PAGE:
Philosophical theorizing is often, either tacitly or explicitly, guided by intuitions about cases. Theories that accord with our intuitions are generally considered to be prima facie better than those that do not. However, recent empirical work has suggested that philosophically significant intuitions are variable and unstable in a number of ways. This variability of intuitions has led naturalistically inclined philosophers to disparage the practice of relying on intuitions for doing philosophy in general (e.g. Stich & Weinberg 2001) and for doing (...)
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  • Epistemological Depth in a GM Crops Controversy.Daniel Hicks - 2015 - Studies in History and Philosophy of Biological and Biomedical Sciences 50:1-12.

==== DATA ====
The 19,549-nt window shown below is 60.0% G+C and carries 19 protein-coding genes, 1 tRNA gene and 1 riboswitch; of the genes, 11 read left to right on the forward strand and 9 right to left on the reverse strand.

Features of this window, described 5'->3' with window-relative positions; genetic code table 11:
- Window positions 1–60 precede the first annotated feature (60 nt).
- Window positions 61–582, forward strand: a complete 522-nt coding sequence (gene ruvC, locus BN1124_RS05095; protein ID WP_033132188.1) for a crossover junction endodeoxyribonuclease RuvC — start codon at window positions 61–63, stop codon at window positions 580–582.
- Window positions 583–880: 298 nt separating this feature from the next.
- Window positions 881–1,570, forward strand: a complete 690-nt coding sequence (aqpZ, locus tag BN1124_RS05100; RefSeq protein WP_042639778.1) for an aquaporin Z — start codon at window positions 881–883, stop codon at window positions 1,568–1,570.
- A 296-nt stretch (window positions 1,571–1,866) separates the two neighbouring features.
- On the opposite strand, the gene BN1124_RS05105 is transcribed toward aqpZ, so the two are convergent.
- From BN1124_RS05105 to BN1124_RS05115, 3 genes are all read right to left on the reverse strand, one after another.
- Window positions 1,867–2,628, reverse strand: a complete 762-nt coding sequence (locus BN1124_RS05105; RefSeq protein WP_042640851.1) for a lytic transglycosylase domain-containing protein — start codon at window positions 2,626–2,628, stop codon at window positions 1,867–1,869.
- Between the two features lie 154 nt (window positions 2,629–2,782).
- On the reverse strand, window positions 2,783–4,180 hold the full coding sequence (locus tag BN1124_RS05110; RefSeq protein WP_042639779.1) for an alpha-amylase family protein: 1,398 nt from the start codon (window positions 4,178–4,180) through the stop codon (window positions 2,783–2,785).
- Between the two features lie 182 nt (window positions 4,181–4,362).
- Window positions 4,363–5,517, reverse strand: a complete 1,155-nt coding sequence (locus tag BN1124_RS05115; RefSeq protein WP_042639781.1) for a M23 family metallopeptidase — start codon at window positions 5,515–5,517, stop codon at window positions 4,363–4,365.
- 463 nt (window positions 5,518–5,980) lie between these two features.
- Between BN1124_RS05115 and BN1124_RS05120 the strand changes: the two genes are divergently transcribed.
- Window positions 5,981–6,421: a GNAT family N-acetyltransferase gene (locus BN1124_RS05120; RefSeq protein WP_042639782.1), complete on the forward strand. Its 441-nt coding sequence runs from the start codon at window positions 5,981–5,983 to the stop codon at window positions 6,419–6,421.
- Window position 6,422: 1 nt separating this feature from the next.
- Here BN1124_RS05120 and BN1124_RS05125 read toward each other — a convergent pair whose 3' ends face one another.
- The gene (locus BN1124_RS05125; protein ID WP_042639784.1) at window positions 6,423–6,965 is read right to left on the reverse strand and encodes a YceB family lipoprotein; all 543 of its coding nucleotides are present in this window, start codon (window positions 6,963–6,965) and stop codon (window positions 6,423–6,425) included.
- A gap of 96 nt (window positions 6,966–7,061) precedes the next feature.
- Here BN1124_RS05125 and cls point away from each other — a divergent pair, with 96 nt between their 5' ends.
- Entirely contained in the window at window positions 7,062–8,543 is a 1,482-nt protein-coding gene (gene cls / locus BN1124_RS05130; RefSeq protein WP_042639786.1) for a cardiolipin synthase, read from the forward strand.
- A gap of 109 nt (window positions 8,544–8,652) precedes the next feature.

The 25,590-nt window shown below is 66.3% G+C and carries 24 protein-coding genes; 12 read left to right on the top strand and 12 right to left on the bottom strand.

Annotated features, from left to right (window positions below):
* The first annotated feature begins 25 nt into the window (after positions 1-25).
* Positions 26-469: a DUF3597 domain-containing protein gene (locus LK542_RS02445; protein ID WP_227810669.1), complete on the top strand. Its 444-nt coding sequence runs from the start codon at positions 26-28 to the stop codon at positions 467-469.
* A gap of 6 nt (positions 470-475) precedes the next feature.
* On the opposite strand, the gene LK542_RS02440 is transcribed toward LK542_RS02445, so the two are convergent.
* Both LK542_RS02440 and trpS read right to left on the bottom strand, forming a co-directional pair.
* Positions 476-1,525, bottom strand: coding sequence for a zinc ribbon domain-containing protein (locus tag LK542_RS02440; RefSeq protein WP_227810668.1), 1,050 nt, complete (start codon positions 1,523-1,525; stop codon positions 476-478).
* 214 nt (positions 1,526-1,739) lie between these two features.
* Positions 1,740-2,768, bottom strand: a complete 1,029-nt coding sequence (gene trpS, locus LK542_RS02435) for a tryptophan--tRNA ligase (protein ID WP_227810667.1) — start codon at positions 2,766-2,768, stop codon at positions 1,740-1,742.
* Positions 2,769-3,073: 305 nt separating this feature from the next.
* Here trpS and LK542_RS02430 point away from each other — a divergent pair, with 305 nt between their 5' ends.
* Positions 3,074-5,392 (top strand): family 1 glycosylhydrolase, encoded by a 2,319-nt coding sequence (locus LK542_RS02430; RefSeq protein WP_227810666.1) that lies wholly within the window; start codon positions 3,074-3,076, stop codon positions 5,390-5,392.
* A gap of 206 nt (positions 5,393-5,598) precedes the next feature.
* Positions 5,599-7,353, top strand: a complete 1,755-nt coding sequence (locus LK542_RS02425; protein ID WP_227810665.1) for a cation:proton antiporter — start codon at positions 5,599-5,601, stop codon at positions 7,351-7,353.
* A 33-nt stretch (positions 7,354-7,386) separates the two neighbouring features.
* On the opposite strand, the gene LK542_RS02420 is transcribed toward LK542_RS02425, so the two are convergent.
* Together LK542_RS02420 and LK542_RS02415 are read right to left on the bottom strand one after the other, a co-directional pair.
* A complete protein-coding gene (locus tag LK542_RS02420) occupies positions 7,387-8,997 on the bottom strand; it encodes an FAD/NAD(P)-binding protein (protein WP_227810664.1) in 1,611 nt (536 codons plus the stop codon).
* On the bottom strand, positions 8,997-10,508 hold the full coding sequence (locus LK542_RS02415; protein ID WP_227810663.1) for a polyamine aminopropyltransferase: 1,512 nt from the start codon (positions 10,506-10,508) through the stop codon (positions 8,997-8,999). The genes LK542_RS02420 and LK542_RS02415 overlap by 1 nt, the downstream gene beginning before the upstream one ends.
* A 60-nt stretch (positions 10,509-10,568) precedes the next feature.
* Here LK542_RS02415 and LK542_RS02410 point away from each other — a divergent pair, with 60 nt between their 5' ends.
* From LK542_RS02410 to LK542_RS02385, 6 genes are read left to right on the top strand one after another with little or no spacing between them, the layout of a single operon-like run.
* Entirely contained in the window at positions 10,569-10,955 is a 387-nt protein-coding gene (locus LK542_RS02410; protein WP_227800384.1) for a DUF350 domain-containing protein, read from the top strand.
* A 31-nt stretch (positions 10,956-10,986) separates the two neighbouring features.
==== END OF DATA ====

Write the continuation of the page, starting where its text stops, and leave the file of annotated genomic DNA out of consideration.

This paper examines the scientific controversy over the yields of genetically modified [GM] crops as a case study in epistemologically deep disagreements. Appeals to “the evidence” are inadequate to resolve such disagreements; not because the interlocutors have radically different metaphysical views (as in cases of incommensurability), but instead because they assume rival epistemological frameworks and so have incompatible views about what kinds of research methods and claims count as evidence. Specifically, I show that, in the yield debate, proponents and opponents (...)
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  • The Distinction Between Epistemic and Non-Epistemic Values in the Natural Sciences.Maria Pournari - 2008 - Science & Education 17 (6):669-676.